Grant Stewart

  • Celebrate these birthdays & anniversaries

    The temperatures are rising in New York and we're ready for a summer full of hot music. This week, we're wishing happy birthday to Eli "Lucky" Thompson, who would have turned 91 on this Tuesday, June 16, and Billy Drummond, who turns 55 on Thursday, June 19. We're also celebrating some anniversaries of a few recording sessions we love that feature compositions from our catalog: Grant Stewart's "More Urban Tones" (June 15, 1995), Hank Mobley's "Dippin'" (June 18, 1955), Benny Golson's "Gone With Golson" (June 20, 1959), and Nat Adderley's "Good Company" (June 20 & 21, 1994). There's no better way to celebrate than releasing some new lead sheets, transcriptions, and arrangements!

    Check out these new additions to jazzleadsheets.com:

    ELI "LUCKY" THOMPSONTo A Mornin' Sunrise master this sensitive ballad with lucky's own melody transcription

    GRANT STEWARTManhattan Bridge a moody post-bop ballad

    CURTIS FULLERBit Of Heaven a bit of your own jazz heaven -- try the Fuller-Golson two horn arrangement for yourself

    RAY BRYANT:  Staccato Swing a minor medium up swing with parts for tenor, trombone, & piano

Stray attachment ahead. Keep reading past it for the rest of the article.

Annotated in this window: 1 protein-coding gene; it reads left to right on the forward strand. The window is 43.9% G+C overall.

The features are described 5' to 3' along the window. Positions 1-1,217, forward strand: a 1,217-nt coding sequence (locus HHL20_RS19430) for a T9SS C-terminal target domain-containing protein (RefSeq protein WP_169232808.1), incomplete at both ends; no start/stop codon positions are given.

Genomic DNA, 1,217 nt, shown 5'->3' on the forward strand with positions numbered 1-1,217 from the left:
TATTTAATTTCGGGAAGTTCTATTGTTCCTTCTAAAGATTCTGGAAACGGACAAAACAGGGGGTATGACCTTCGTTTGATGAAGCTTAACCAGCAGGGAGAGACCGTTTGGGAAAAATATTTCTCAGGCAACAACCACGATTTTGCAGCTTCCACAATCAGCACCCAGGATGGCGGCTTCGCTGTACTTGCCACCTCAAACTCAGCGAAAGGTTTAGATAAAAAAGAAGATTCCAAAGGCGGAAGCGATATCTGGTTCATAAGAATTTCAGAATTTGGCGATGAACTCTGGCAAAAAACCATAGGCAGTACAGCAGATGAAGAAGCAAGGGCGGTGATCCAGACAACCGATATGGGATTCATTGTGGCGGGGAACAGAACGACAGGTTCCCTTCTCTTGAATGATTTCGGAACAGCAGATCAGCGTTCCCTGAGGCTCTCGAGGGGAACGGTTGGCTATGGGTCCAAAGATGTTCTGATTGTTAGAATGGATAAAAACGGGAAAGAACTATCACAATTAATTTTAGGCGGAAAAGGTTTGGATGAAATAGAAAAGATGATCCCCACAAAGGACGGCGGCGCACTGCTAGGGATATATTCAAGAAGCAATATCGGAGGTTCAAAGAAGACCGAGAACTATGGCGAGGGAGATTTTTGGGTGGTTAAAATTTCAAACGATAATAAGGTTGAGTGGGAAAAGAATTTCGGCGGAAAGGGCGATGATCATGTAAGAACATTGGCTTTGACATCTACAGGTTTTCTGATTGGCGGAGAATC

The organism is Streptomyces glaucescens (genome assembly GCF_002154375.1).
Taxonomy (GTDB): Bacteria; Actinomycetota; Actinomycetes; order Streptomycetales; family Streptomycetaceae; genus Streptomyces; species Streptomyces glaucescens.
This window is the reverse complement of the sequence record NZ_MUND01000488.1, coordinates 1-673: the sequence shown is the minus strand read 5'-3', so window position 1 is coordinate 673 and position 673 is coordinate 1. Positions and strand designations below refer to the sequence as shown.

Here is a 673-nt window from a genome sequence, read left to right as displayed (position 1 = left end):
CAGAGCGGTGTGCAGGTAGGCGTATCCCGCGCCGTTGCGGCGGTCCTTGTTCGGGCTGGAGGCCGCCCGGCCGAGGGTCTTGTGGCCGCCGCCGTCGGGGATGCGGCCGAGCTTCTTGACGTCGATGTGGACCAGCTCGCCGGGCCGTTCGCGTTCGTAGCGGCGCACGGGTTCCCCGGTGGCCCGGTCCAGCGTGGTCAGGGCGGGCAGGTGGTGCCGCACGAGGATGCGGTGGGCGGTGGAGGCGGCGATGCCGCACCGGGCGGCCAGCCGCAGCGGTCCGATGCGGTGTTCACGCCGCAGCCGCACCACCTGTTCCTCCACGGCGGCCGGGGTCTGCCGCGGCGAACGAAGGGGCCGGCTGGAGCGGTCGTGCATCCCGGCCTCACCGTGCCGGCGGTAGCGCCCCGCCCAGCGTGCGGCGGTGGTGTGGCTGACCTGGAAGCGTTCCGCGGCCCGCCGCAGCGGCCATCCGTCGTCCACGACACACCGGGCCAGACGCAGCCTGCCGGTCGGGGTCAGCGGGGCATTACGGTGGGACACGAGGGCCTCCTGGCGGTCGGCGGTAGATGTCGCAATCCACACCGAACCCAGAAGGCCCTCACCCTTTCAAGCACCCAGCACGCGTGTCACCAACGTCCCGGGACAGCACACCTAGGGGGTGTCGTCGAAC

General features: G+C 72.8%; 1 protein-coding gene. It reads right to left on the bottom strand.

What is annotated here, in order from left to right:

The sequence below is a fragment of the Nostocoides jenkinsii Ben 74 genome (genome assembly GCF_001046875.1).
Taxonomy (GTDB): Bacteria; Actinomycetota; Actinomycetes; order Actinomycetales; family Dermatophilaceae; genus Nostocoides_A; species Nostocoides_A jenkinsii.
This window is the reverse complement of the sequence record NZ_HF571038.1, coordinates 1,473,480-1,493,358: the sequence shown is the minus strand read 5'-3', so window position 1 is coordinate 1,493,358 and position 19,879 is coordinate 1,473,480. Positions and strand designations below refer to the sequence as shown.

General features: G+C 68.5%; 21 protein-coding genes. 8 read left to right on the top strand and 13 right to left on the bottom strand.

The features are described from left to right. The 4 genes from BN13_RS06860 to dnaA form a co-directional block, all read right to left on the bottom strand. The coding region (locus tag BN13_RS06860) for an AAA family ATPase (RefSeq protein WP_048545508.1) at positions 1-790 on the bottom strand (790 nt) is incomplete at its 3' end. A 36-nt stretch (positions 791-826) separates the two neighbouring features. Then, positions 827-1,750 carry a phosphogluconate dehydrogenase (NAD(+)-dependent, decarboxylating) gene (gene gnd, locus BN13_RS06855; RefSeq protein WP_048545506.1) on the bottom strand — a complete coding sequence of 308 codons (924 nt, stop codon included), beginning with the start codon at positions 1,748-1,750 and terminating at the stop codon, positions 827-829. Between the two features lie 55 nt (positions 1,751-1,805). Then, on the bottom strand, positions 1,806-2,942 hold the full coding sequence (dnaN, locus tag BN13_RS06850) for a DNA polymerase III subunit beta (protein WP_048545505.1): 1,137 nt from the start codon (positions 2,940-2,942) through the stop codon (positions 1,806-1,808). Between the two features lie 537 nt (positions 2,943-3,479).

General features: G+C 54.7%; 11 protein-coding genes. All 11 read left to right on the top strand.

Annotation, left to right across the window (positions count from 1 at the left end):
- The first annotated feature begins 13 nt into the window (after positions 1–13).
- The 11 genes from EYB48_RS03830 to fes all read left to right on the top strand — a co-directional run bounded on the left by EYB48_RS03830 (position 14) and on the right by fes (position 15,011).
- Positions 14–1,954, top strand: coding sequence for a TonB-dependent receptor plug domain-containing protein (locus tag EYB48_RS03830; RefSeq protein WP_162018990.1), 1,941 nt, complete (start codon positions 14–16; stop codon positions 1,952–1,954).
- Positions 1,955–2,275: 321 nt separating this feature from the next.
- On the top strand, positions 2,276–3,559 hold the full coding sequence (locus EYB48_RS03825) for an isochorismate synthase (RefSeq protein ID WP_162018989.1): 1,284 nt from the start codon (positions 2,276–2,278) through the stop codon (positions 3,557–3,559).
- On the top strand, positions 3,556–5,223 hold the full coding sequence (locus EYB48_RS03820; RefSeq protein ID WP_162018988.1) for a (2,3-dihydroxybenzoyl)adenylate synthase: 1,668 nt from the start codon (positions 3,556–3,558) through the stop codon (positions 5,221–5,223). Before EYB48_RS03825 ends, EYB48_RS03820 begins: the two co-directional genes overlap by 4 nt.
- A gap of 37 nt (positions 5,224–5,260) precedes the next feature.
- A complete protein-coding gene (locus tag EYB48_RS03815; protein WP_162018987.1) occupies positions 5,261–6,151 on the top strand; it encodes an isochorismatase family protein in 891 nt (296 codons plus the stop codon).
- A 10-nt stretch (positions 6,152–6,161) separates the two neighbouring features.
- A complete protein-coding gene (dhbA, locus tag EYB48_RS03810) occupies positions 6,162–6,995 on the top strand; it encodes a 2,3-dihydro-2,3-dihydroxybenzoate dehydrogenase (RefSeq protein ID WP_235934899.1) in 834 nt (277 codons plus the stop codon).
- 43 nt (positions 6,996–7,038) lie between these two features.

ROB BARGAD: Rob's New Song distinctive soulful flair & powerful changes

    ROB BARGADWar Zone a driving uptempo swing

    HANK MOBLEYThe Break Through NEW for drums - Billy Higgins drum transcription

    Psst! Did you know you can see all of our transcribed solos in one place? Check out this tour of the Transcribed Solos page!

    Enjoy the music, Don Sickler and the jazzleadsheets.com team

  • Add some fall spice to your repertoire with these charts.

    Hey jazz lovers,

    Have you missed us? We know it’s been a while! We’ve been hard at work putting together the beautiful new website. Soon, it will be easier than ever to find the music you love and to discover new gems you never knew you were missing.

    Until then, we’ve got some great compositions by some fantastic composers to tide you over until the new site goes live.

    LUCKY THOMPSON: Little Tenderfoot Looking for that perfectly classic sound? After an A section melody over rhythm changes, this charming, cheerful head takes some harmonic detours. The familiar changes make it a breeze to solo over and Lucky Thompson’s impeccable melodic writing is not only lovely to hear, but great fun to play.

    ROY HARGROVE: Ballad For The Children From the Grammy award-winning album HABANA, this Latin ballad is deeply emotional. Try the lead sheet on its own or get the full transcription of everything this jazz superstar plays — both the melody and the solo! Learn ballad phrasing from Roy Hargrove himself by studying exactly what he does.

    STEVE NELSON: Kirk’s New Delight' Go on a musical journey with Steve Nelson. Kirk’s New Delight is a laid back swing with a melody that tells a story through its developing melodic themes. A little extra flair comes from Steve’s embellishments on the melody, which we’ve included on all editions of the lead sheets.

    GRANT STEWART: Cyclops Angular and unflinching, Cyclops is equal parts bebop and modern jazz. Grant Stewart peppers the melody with #11ths and major sevenths that delight the ear. The harmonic progression is easy to pick up, which makes this a great choice to work on soloing over chord extensions.